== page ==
There are seven primary wine-producing regions in France: Alsace, Bordeaux, Burgundy, Loire, Provence, and the Rhone Valley comprise the dominant French wine regions. These regions are known for particular grape varietals as dictated by the district's indigenous terroir.
With over 10,000 winegrowers and over 60 diverse growing appellations, it is no wonder that Bordeaux is the red wine round of France. Over 85% of the wine produced in Bordeaux is red, primarily from Cabernet Sauvignon, Cabernet Franc, and Merlot grapes. The two prevailing red wine-producing subregions of Bordeaux are aptly referred to as "left bank" and "right bank."
The left bank has soils with higher gravel content that favor Cabernet Sauvignon grapes. French wines from the left bank usually require more time to mature and will age for years. While the right bank lends itself to soil with more clay, preferring the Merlot grapes with their early-ripening characteristics.
The right bank wines are typically better suited for beginning Bordeaux wine drinkers, as they have lower tannin content, more fruit-forward flavor, and are more inviting initially. Bordeaux wines can fit a myriad of budgets with prices per bottle ranging from $6 to $1000+, with $20-30 buying a very nice wine, perfect for dinner parties or gift-giving.
It should also be noted that the Bordeaux region is also famed for Sauternes, a delightfully sweet white wine that has earned a reputation for being among the world's best for dessert wines.
The French wine-growing region of Burgundy is legendary for its legacy of both red Burgundy (Pinot Noir) and white Burgundy wines (Chardonnay). Burgundy lies on the eastern side of France and covers just over 100 miles. The dominating grape varietals grown in this region are Pinot Noir (making Red Burgundy wines), Chardonnay (making White Burgundy wines), and Gamay (making Beaujolais).
Burgundy's moderate climate with warm summers and cold winters allow the high-maintenance Pinot Noir grape to grow particularly well. Red Burgundy wines are often on the pricier side; however, if you are looking for a recommended producer, start with Louis Jadot - notable for producing consistent, quality Burgundies vintage after vintage.
White Burgundy is a Chardonnay lover's delight, with flavors of peaches and honey, crisp acidity, and complex flavors that pair particularly well with seafood. Chablis are unique forms of Chardonnay as they are not aged in oak, but instead, winemakers ferment them in stainless steel, making a lighter-bodied white wine.
As for Beaujolais, it's certainly a fun, affordable, and very approachable red wine. Perfect for those beginning their red wine adventures, with lots of fruit flavor, low tannins, and general palate appeal. You can pick up a Beaujolais for $8 to $20. These are terrific warm weather wines.
The Rhone Valley
The Rhone Valley lies in southeastern France, providing distinct growing conditions to produce some of France's best bargain red wines. Grenache, Syrah, and Viognier are the primary grape varietals grown in this region.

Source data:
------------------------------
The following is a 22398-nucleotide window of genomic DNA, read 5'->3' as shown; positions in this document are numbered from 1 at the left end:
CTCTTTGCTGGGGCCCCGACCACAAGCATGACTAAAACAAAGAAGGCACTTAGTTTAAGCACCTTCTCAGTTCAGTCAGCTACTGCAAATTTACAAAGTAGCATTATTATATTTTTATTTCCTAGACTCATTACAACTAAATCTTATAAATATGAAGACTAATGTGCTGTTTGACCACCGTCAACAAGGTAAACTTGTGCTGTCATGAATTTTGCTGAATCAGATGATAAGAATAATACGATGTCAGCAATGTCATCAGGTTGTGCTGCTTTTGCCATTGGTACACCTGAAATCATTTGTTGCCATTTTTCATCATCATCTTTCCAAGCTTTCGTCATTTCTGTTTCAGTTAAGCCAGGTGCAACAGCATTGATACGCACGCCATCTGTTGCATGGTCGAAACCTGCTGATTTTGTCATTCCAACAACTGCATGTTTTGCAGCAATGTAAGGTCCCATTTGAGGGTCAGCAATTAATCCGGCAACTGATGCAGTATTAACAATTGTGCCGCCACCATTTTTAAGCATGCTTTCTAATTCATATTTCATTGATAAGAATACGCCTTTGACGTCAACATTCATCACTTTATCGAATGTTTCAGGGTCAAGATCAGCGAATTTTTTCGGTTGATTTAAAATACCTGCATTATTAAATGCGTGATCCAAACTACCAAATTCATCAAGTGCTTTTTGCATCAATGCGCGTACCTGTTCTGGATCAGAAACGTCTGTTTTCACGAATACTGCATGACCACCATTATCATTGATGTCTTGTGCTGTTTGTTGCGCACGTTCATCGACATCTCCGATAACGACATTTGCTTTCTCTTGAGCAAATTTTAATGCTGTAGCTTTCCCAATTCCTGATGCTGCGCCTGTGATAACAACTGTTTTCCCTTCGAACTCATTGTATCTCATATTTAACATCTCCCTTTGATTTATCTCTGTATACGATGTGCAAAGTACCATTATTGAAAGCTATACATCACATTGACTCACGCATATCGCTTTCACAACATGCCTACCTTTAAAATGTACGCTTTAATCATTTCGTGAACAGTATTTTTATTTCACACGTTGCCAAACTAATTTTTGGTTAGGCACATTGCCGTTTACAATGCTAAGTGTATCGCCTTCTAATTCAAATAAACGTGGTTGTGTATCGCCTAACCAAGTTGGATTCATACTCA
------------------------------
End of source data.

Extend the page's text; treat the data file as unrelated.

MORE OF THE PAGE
The laid-back Grenache grapes flourish in the sizzling southern Rhone, producing red wines that are good deals, with good flavor and plenty of food pairing options. The northern Rhone specializes in Syrah grapes, manifesting themselves into the two most popular red wines the Hermitage and the Cote Rotie.
Unlike the rest of France, Alsace names its wines by grape varietal instead of just place names of origin. White wines comprise the vast majority of Alsace wines. Gewurztraminer, Pinot Blanc, Pinot Gris, and Riesling are the most noteworthy of the Alsace varietals.
The Alsace Gewurztraminer has remarkable flavors, unlike any New World wines, with low acidity and high alcohol content all wrapped in a zesty blend of aromatic spice. The Alsace Pinot Blanc is reasonably priced and is a light-bodied white wine. The Pinot Gris has a fuller body and reveals a rich flavor profile. The traditional Alsace Riesling is a dry, white wine with characteristic mineral nuances.
The Loire Valley
Known for its white wines, mainly Sancerre, Vouvray, Pouilly-Fume (pronounced "Poo-wee Fu-may"), and Muscadet, the Loire Valley rests on the northwest side of France, beginning just inland from the Atlantic and running the length of the Loire River. The wines from the Loire Valley come in a vast array of styles, from dry to sweet, and from predominately white to sparkling. Wines from the Loire are often, but not always, crafted in a lighter style due in part to the region's cooler climate.
Styles to keep an eye out for include Pouilly-Fume (the most concentrated regional wine bringing a fuller bodied white made from Sauvignon Blanc grapes), Sancerre (typically medium-bodied and also made from Sauvignon Blanc), Muscadet (named for the region, gives a lighter-styled white wine made from the Melon de Bourgogne grape), and Vouvray (from the Chenin Blanc grape).
The beautiful French wine-growing region of Provence is known predominantly for its rosé wines. A few producers to try to include are Chateau Pradeaux and Chateau de Roquefort.
The varied growing regions, a rich wine-making history, and a passionate vineyard heritage all allow for French wines to continue to set an uncompromising, gold standard in the world of wine.